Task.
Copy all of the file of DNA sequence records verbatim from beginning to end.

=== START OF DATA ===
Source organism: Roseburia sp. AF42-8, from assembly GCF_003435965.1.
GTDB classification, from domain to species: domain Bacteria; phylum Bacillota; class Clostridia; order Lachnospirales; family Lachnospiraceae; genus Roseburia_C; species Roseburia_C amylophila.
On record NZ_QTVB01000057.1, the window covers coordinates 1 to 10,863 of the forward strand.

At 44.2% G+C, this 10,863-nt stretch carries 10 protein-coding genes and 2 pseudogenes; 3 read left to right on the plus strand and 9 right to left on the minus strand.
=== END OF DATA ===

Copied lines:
Source organism: Roseburia sp. AF42-8, from assembly GCF_003435965.1.
GTDB classification, from domain to species: domain Bacteria; phylum Bacillota; class Clostridia; order Lachnospirales; family Lachnospiraceae; genus Roseburia_C; species Roseburia_C amylophila.
On record NZ_QTVB01000057.1, the window covers coordinates 1 to 10,863 of the forward strand.

At 44.2% G+C, this 10,863-nt stretch carries 10 protein-coding genes and 2 pseudogenes; 3 read left to right on the plus strand and 9 right to left on the minus strand.